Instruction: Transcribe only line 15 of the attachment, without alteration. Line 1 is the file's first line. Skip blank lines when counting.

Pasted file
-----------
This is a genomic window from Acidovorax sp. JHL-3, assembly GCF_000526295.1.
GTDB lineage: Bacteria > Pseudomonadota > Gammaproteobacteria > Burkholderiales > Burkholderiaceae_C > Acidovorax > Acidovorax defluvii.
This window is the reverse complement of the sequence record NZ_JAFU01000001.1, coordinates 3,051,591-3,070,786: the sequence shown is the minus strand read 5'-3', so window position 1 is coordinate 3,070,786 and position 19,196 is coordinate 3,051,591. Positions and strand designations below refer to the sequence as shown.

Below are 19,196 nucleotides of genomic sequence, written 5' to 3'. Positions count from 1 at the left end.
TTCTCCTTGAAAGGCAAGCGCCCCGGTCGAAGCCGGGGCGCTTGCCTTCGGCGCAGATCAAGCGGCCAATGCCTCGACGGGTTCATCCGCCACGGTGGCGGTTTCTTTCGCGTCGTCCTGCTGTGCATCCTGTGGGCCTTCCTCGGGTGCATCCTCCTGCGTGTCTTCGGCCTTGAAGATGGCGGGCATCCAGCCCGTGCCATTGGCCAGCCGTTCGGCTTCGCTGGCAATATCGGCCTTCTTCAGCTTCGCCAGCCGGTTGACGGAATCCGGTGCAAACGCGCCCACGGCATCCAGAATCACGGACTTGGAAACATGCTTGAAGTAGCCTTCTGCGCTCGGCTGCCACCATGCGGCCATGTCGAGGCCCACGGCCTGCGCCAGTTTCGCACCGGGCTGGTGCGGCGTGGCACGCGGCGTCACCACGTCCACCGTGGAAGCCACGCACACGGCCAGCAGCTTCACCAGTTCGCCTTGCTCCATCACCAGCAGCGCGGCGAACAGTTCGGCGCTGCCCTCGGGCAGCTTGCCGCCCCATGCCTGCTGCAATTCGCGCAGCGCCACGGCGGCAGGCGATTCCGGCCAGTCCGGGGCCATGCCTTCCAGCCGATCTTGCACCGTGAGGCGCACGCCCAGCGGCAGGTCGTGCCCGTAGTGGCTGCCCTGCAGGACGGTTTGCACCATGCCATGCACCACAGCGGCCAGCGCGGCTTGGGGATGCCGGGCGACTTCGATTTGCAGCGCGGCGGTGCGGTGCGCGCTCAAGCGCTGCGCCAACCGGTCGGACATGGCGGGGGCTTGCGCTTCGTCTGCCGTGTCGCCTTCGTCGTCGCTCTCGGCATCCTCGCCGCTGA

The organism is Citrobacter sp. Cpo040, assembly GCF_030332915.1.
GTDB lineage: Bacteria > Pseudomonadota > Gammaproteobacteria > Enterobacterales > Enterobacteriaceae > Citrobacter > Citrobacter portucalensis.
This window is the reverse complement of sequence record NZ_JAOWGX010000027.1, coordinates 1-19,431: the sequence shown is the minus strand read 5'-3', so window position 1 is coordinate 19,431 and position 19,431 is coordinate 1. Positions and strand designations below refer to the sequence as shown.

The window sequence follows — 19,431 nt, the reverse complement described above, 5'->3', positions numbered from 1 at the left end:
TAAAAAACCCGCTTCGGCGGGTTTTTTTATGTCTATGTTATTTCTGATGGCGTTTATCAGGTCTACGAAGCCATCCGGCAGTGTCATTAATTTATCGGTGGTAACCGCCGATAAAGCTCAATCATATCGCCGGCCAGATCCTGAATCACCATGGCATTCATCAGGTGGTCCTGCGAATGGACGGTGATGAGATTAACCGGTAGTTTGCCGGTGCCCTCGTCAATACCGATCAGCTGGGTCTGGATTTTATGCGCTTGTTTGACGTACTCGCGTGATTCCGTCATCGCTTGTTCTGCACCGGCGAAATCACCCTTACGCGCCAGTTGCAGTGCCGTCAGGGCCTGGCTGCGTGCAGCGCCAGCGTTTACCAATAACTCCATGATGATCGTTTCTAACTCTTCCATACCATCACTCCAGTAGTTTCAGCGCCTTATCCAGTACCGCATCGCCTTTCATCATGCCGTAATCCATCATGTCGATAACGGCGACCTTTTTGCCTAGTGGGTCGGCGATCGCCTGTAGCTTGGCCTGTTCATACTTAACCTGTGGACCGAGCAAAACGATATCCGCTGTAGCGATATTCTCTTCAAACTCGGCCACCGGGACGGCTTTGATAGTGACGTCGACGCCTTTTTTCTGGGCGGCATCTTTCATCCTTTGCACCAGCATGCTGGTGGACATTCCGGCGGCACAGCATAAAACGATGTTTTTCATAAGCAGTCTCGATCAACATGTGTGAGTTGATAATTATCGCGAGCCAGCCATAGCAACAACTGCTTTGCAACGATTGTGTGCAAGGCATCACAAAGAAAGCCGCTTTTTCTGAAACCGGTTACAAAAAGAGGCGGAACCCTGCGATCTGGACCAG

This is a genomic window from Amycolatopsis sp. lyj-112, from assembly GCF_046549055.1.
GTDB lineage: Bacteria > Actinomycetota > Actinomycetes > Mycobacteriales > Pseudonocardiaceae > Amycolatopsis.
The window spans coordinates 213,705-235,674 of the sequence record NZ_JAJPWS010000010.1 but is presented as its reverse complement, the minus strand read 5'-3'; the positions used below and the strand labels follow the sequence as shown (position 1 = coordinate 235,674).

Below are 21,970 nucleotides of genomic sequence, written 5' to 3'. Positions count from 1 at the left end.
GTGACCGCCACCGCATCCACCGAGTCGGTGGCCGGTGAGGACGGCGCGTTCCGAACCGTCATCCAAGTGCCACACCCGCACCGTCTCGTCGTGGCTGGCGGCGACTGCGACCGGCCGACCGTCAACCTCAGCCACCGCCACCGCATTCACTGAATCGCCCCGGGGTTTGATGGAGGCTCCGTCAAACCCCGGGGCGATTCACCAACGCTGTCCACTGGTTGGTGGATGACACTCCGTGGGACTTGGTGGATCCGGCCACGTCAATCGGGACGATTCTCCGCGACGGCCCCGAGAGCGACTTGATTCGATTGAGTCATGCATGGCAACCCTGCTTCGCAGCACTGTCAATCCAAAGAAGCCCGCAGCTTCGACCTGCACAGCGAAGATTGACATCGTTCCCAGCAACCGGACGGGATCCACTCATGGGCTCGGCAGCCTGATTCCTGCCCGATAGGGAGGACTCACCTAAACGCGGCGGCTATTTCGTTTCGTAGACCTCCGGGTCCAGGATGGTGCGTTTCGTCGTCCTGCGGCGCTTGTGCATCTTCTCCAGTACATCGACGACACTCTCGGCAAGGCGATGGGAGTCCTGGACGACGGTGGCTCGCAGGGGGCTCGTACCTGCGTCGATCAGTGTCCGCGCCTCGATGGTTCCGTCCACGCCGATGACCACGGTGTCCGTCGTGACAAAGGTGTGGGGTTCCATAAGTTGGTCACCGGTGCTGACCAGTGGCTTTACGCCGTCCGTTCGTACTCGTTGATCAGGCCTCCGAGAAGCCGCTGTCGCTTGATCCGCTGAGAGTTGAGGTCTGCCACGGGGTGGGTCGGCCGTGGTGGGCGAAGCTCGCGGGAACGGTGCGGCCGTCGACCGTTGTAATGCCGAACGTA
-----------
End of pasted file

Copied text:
GTGACCGCCACCGCATCCACCGAGTCGGTGGCCGGTGAGGACGGCGCGTTCCGAACCGTCATCCAAGTGCCACACCCGCACCGTCTCGTCGTGGCTGGCGGCGACTGCGACCGGCCGACCGTCAACCTCAGCCACCGCCACCGCATTCACTGAATCGCCCCGGGGTTTGATGGAGGCTCCGTCAAACCCCGGGGCGATTCACCAACGCTGTCCACTGGTTGGTGGATGACACTCCGTGGGACTTGGTGGATCCGGCCACGTCAATCGGGACGATTCTCCGCGACGGCCCCGAGAGCGACTTGATTCGATTGAGTCATGCATGGCAACCCTGCTTCGCAGCACTGTCAATCCAAAGAAGCCCGCAGCTTCGACCTGCACAGCGAAGATTGACATCGTTCCCAGCAACCGGACGGGATCCACTCATGGGCTCGGCAGCCTGATTCCTGCCCGATAGGGAGGACTCACCTAAACGCGGCGGCTATTTCGTTTCGTAGACCTCCGGGTCCAGGATGGTGCGTTTCGTCGTCCTGCGGCGCTTGTGCATCTTCTCCAGTACATCGACGACACTCTCGGCAAGGCGATGGGAGTCCTGGACGACGGTGGCTCGCAGGGGGCTCGTACCTGCGTCGATCAGTGTCCGCGCCTCGATGGTTCCGTCCACGCCGATGACCACGGTGTCCGTCGTGACAAAGGTGTGGGGTTCCATAAGTTGGTCACCGGTGCTGACCAGTGGCTTTACGCCGTCCGTTCGTACTCGTTGATCAGGCCTCCGAGAAGCCGCTGTCGCTTGATCCGCTGAGAGTTGAGGTCTGCCACGGGGTGGGTCGGCCGTGGTGGGCGAAGCTCGCGGGAACGGTGCGGCCGTCGACCGTTGTAATGCCGAACGTA